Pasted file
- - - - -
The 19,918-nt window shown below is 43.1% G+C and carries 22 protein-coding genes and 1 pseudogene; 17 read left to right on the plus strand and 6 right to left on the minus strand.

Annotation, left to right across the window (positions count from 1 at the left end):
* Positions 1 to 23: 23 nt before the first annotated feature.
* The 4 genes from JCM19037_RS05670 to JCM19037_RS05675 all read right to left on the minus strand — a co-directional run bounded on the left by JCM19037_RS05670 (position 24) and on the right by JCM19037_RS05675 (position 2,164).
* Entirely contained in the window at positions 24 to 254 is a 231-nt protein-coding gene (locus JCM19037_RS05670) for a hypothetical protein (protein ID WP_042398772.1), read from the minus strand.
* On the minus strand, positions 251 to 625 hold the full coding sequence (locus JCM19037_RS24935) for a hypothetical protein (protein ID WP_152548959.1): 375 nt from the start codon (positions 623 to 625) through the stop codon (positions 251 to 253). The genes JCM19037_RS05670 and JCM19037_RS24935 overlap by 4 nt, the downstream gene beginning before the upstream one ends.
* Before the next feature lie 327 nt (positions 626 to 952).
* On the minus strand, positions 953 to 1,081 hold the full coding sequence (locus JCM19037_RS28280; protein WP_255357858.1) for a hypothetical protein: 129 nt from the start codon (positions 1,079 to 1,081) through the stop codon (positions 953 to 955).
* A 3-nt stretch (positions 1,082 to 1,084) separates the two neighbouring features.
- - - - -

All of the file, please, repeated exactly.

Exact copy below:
The 19,918-nt window shown below is 43.1% G+C and carries 22 protein-coding genes and 1 pseudogene; 17 read left to right on the plus strand and 6 right to left on the minus strand.

Annotation, left to right across the window (positions count from 1 at the left end):
* Positions 1 to 23: 23 nt before the first annotated feature.
* The 4 genes from JCM19037_RS05670 to JCM19037_RS05675 all read right to left on the minus strand — a co-directional run bounded on the left by JCM19037_RS05670 (position 24) and on the right by JCM19037_RS05675 (position 2,164).
* Entirely contained in the window at positions 24 to 254 is a 231-nt protein-coding gene (locus JCM19037_RS05670) for a hypothetical protein (protein ID WP_042398772.1), read from the minus strand.
* On the minus strand, positions 251 to 625 hold the full coding sequence (locus JCM19037_RS24935) for a hypothetical protein (protein ID WP_152548959.1): 375 nt from the start codon (positions 623 to 625) through the stop codon (positions 251 to 253). The genes JCM19037_RS05670 and JCM19037_RS24935 overlap by 4 nt, the downstream gene beginning before the upstream one ends.
* Before the next feature lie 327 nt (positions 626 to 952).
* On the minus strand, positions 953 to 1,081 hold the full coding sequence (locus JCM19037_RS28280; protein WP_255357858.1) for a hypothetical protein: 129 nt from the start codon (positions 1,079 to 1,081) through the stop codon (positions 953 to 955).
* A 3-nt stretch (positions 1,082 to 1,084) separates the two neighbouring features.